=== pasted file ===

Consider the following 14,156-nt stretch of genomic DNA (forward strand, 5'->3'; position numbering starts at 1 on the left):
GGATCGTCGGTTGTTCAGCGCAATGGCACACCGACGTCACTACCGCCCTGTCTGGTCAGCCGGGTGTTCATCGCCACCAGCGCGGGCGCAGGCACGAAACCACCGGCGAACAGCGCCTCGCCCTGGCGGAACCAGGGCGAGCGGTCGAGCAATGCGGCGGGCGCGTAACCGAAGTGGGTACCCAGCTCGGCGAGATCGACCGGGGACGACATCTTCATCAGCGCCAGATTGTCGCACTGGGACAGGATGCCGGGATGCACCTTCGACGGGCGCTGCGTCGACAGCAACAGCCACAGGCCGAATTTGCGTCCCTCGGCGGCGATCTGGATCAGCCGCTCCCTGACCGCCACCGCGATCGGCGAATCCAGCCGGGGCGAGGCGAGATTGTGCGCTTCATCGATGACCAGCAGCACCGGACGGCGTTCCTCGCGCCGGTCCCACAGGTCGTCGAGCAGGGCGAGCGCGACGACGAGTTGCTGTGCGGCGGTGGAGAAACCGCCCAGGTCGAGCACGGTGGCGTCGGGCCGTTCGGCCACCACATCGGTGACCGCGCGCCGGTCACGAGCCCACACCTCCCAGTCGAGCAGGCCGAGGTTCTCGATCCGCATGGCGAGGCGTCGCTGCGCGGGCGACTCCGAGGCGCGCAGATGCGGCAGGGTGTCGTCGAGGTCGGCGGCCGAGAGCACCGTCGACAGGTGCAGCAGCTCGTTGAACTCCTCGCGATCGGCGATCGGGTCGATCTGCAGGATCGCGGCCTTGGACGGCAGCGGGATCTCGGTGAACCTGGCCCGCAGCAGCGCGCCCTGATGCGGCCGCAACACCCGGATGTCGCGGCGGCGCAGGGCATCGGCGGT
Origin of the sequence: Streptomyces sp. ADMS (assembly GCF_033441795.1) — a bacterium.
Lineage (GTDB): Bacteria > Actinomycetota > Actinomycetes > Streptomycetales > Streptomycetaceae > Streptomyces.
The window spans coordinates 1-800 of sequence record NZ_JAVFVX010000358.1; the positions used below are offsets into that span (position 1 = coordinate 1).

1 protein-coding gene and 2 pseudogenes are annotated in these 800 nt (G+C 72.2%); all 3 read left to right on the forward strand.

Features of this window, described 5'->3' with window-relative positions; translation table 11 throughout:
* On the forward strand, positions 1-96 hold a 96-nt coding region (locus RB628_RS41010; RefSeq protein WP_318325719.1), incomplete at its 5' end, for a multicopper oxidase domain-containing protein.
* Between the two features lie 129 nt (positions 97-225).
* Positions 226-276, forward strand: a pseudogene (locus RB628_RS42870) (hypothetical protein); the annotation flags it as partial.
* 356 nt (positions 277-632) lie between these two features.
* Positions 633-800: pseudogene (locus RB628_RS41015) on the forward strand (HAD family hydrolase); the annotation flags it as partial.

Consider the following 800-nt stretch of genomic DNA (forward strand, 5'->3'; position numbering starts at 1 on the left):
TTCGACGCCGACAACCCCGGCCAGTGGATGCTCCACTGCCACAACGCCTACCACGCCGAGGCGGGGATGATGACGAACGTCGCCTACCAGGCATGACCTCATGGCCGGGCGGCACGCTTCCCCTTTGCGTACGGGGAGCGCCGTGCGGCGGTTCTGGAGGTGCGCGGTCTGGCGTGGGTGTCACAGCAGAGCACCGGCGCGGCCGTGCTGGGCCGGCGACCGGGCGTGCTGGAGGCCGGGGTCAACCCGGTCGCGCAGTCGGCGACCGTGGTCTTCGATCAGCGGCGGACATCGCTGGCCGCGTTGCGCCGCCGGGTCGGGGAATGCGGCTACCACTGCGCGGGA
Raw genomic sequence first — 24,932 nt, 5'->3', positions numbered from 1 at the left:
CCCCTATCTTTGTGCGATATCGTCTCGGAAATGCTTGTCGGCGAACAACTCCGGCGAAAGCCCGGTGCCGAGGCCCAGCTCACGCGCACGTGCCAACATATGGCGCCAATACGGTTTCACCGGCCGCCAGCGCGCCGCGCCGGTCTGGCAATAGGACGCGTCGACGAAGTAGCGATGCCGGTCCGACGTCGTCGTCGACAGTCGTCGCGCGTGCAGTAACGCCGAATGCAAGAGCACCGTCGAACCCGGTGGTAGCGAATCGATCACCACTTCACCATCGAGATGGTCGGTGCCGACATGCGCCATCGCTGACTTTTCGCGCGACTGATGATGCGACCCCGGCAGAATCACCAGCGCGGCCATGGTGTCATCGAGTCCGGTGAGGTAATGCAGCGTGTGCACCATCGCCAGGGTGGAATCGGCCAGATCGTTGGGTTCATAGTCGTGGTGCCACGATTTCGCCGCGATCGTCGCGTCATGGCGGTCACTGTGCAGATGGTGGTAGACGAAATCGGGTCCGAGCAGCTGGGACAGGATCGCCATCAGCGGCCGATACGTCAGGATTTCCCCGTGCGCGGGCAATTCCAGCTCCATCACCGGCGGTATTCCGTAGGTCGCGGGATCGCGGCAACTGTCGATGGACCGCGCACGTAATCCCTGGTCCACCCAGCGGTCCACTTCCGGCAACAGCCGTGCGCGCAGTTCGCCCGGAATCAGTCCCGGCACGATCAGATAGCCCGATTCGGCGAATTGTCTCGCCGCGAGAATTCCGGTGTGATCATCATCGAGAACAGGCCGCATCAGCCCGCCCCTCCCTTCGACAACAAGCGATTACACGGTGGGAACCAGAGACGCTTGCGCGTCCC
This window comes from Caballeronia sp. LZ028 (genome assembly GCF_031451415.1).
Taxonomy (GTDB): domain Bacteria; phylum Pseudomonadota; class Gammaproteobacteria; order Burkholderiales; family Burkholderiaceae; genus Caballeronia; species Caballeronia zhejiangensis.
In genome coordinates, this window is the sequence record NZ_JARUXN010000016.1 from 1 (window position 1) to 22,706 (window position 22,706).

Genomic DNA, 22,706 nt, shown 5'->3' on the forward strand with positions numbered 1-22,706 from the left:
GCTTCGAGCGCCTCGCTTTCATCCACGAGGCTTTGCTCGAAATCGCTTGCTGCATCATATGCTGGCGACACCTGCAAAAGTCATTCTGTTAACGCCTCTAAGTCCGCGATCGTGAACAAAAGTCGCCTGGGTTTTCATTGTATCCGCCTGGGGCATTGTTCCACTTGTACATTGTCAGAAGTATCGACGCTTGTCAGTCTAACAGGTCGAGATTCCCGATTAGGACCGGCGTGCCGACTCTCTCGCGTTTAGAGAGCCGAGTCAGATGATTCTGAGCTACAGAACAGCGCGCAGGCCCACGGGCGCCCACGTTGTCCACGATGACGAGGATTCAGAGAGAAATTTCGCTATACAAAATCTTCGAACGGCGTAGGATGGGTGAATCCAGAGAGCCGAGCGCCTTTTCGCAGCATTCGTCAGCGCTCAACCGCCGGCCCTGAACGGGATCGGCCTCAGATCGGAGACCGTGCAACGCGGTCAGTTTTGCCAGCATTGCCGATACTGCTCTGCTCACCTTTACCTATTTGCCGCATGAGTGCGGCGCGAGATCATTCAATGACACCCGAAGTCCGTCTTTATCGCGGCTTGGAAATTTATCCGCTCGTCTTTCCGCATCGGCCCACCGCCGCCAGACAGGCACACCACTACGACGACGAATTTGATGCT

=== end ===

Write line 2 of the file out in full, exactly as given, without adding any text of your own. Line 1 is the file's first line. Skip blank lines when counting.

GGATCGTCGGTTGTTCAGCGCAATGGCACACCGACGTCACTACCGCCCTGTCTGGTCAGCCGGGTGTTCATCGCCACCAGCGCGGGCGCAGGCACGAAACCACCGGCGAACAGCGCCTCGCCCTGGCGGAACCAGGGCGAGCGGTCGAGCAATGCGGCGGGCGCGTAACCGAAGTGGGTACCCAGCTCGGCGAGATCGACCGGGGACGACATCTTCATCAGCGCCAGATTGTCGCACTGGGACAGGATGCCGGGATGCACCTTCGACGGGCGCTGCGTCGACAGCAACAGCCACAGGCCGAATTTGCGTCCCTCGGCGGCGATCTGGATCAGCCGCTCCCTGACCGCCACCGCGATCGGCGAATCCAGCCGGGGCGAGGCGAGATTGTGCGCTTCATCGATGACCAGCAGCACCGGACGGCGTTCCTCGCGCCGGTCCCACAGGTCGTCGAGCAGGGCGAGCGCGACGACGAGTTGCTGTGCGGCGGTGGAGAAACCGCCCAGGTCGAGCACGGTGGCGTCGGGCCGTTCGGCCACCACATCGGTGACCGCGCGCCGGTCACGAGCCCACACCTCCCAGTCGAGCAGGCCGAGGTTCTCGATCCGCATGGCGAGGCGTCGCTGCGCGGGCGACTCCGAGGCGCGCAGATGCGGCAGGGTGTCGTCGAGGTCGGCGGCCGAGAGCACCGTCGACAGGTGCAGCAGCTCGTTGAACTCCTCGCGATCGGCGATCGGGTCGATCTGCAGGATCGCGGCCTTGGACGGCAGCGGGATCTCGGTGAACCTGGCCCGCAGCAGCGCGCCCTGATGCGGCCGCAACACCCGGATGTCGCGGCGGCGCAGGGCATCGGCGGT